Recently I rediscovered Classic Empire, a computer wargame from the '70s (apparently the earliest version was finished in 1971). Dubbed "the wargame of the century," Empire uses ridiculously simple graphics (letters designate terrain and units) in a game of world conquest. In the earliest versions, one player waged unrelenting war against the computer until one side was annihilated. The game included armies, fighters, and variety of naval units. The game was in many ways simple, but surprisingly sophisticated (especially given when it was programmed). For example, it includes a simple yet compelling economic engine at its core.

I first played Empire in roughly 1988, and immediately fell in love with it. It's an incredibly fun and addictive game. I go through phases where I play it extensively for a few weeks, then don't play it again for a year or two. Thankfully it is freely and readily available. If you haven't played it, you should.

If you play it, don't expect sophisticated graphics. Even the current version has very simple graphics. And the original didn't even have real graphics. But it's *fun* and addictive.

So how does this connect to wargaming? Well, the obvious answer is that it is a wargame, and one with staying power--it's been around for closing in on 40 years. But it also has a connection to board wargaming. It starts with a game that Empire exerted a huge influence on--Sid Meier's Civilization. In the early days of its publication, before the lawsuits started flying, Meier freely admitted that the two major influences on his game were Avalon Hill's Civilization and Empire. You can see this clearly in Meier's game--the economy is based on cities, each of which can produce something different. In fact, if you approach Empire after playing Civ, it would seem to be Civ focused solely on conquest, and with no technological advancement.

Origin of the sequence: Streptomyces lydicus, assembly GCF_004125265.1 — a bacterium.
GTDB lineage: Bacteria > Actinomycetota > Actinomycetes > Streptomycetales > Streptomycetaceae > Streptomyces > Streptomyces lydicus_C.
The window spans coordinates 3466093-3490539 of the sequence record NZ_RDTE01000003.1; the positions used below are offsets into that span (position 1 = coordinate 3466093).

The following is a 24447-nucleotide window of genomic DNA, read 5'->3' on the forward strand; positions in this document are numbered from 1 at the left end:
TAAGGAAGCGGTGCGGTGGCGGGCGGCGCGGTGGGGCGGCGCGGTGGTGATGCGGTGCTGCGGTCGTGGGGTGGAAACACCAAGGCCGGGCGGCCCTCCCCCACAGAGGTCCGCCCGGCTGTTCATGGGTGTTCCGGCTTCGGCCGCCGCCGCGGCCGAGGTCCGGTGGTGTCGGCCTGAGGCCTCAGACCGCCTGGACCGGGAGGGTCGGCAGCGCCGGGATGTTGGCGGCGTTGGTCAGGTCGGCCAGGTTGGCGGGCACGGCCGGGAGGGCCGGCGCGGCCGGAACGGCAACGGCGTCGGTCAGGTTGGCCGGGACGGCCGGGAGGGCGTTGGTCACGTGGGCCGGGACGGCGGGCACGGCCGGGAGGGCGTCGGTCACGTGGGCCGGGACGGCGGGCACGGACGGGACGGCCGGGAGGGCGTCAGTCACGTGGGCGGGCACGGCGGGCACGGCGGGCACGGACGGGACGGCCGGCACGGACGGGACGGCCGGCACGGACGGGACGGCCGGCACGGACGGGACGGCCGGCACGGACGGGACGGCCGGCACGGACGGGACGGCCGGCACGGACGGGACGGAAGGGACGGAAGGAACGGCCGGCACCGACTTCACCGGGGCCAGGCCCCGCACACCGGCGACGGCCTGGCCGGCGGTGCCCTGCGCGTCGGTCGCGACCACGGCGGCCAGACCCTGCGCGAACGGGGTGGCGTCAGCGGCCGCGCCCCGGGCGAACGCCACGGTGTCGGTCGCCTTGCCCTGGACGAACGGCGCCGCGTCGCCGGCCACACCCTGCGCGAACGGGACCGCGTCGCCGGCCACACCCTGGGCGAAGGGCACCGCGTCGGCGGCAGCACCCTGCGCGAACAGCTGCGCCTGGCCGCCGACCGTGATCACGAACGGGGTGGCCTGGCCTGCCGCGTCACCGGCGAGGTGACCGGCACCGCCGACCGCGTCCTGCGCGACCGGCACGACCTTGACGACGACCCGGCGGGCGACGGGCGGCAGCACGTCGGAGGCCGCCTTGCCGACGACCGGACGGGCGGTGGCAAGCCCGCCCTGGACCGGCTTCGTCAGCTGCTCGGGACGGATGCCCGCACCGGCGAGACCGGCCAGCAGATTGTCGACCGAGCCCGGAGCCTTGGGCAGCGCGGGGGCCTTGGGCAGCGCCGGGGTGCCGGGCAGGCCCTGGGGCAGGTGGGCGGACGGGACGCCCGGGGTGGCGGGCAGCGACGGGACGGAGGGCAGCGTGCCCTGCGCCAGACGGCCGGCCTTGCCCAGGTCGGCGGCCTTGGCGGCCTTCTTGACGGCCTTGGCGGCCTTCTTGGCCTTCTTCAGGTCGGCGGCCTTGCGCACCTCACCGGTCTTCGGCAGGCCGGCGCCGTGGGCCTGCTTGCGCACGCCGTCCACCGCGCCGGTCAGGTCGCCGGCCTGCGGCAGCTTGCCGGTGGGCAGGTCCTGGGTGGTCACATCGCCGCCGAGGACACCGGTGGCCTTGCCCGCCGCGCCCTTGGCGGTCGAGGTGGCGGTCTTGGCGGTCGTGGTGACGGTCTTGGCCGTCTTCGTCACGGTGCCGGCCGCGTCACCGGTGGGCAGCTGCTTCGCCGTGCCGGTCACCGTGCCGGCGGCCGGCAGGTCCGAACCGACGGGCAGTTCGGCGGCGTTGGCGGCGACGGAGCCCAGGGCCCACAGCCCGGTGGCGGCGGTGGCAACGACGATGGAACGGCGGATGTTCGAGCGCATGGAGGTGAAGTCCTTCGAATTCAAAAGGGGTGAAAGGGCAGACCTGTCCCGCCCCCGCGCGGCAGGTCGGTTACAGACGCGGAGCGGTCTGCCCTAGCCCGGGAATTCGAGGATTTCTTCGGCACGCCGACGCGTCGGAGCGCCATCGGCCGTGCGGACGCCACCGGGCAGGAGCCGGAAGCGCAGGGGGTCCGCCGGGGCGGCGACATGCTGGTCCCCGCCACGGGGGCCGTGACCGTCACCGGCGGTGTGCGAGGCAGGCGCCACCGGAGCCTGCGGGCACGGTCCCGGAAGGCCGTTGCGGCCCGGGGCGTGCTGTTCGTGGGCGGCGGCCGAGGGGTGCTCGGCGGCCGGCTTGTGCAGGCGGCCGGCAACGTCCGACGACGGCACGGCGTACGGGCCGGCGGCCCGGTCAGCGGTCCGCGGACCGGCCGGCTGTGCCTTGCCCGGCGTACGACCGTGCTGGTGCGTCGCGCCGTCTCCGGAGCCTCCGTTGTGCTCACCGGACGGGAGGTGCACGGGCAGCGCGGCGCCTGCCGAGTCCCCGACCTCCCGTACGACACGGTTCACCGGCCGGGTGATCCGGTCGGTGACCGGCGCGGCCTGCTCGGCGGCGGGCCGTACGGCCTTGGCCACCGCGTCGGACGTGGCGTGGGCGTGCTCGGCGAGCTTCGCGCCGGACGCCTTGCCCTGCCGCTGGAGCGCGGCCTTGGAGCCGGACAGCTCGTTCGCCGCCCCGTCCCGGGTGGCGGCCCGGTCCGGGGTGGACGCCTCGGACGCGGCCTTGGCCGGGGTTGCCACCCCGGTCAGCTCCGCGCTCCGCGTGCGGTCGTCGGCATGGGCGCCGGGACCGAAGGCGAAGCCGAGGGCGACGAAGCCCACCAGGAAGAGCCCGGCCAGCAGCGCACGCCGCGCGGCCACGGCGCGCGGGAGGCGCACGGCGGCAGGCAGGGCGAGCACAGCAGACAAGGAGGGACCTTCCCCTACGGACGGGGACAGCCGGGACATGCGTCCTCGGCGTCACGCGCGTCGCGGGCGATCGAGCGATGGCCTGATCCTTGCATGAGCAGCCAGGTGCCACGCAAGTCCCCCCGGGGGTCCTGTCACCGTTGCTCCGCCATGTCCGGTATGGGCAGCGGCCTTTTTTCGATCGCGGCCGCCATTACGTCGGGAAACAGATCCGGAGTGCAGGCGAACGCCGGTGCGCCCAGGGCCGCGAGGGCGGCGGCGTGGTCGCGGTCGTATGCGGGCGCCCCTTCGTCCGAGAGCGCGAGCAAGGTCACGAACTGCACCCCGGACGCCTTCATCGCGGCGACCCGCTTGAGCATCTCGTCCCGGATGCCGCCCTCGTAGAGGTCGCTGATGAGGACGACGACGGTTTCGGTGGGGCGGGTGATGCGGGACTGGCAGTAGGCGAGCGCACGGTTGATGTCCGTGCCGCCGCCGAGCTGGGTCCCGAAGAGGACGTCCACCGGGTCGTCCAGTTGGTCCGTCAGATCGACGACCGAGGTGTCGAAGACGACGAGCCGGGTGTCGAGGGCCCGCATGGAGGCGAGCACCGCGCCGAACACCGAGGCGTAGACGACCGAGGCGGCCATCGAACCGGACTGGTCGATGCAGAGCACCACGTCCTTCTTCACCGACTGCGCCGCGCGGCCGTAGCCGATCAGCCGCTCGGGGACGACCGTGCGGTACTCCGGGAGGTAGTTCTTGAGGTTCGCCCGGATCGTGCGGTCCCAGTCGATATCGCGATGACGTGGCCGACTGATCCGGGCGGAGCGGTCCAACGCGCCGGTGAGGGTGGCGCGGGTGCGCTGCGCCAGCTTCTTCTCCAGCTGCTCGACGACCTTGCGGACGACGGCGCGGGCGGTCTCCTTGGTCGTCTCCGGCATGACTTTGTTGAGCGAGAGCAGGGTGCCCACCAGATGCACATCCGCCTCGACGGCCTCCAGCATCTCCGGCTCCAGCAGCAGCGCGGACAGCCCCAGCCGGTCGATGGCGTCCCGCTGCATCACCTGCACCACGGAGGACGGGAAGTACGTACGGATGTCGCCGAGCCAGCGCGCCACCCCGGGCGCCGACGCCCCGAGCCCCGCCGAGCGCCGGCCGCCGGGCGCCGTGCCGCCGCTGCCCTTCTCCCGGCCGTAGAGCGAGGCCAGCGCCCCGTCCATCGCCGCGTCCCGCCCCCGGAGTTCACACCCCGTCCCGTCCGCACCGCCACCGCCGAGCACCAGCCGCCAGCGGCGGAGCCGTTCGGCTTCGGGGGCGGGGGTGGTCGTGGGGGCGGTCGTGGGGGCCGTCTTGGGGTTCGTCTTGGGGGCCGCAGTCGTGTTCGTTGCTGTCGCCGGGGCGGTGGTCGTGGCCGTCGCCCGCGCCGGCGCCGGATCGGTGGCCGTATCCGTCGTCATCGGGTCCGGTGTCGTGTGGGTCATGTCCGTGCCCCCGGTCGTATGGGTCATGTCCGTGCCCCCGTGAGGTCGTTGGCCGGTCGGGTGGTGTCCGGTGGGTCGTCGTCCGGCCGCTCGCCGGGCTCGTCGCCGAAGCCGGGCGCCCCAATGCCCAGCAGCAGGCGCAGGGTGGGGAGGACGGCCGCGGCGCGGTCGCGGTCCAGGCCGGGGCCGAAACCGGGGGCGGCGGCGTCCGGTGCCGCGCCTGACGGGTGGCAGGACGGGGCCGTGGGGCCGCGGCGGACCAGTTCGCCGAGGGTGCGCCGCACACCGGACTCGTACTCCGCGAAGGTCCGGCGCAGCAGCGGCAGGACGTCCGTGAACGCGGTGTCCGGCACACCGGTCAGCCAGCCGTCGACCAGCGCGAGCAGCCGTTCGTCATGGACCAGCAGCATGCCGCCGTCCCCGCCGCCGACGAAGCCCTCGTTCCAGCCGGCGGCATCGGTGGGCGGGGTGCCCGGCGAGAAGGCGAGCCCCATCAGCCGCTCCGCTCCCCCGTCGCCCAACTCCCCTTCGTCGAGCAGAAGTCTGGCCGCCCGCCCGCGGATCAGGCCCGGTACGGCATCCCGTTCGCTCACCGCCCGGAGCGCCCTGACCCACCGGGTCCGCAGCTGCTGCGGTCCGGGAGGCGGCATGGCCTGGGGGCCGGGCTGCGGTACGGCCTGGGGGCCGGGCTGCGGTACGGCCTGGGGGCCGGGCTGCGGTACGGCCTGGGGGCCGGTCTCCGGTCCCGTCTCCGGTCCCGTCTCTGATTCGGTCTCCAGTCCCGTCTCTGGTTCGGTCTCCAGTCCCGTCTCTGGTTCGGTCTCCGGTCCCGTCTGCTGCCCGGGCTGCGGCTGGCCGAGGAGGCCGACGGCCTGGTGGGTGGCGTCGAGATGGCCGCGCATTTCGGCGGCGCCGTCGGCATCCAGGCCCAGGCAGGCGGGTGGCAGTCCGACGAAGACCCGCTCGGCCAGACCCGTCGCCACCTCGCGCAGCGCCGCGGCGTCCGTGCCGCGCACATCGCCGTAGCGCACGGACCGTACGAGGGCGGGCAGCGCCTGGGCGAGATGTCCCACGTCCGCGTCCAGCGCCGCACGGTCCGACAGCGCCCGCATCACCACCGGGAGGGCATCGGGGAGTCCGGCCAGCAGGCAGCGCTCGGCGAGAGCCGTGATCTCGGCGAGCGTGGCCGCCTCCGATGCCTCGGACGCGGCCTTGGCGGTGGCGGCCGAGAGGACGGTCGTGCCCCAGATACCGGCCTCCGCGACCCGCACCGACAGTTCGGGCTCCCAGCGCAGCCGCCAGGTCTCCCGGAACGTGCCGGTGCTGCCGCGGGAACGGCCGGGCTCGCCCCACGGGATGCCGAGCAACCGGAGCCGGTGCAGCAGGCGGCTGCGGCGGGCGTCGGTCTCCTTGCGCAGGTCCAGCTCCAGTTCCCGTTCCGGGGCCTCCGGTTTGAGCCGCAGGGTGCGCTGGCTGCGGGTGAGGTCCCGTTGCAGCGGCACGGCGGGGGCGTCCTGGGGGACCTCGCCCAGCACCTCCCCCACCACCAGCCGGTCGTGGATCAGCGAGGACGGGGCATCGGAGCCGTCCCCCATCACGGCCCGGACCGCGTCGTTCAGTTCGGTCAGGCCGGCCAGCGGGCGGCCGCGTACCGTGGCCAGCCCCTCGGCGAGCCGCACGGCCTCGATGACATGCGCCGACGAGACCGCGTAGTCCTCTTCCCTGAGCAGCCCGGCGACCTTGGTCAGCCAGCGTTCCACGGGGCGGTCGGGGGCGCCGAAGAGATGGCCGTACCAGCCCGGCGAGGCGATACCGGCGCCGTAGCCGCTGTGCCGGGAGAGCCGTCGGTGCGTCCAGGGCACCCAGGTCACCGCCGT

Unless you've been living in a cave, you know that Civ has been massively successful (the 5th edition recently came out, so it is still popular). Avalon Hill, trying to capitalize on computer gaming in general (and probably on the success of Civ in particular) created a computer version of Advanced Civilization in 1995. This led to lawsuits. In 1997, AH sued MicroProse, the makers of Civ, claiming that the computer game was a derivative of the board game. Then things got ugly. It turns out that AH didn't own the Civilization board game--instead, they had licensed it from Hartland Trefoil back in 1981. So MicroProse bought Hartland Trefoil, revoked AH's license, and promptly counter sued AH and its computer company partner. AH was forced to relinquish the computer version entirely and pay several hundred thousand dollars to MicroProse. Shortly after the settlement, AH was acquired by Hasbro, ending Avalon Hill as it had existed for decades. The largest wargame maker basically no longer made wargames.

So the battle between Civilization and Civ contributed to AH's downfall, a huge blow to the wargaming community. The lawsuit certainly wasn't the only factor in AH's demise, but it contributed to it significantly, and may have been the final straw. And Empire influenced Civ.

So what we clearly see, with impeccable logic, is that if Empire had never been written, AH would still be around today making wargames. QED.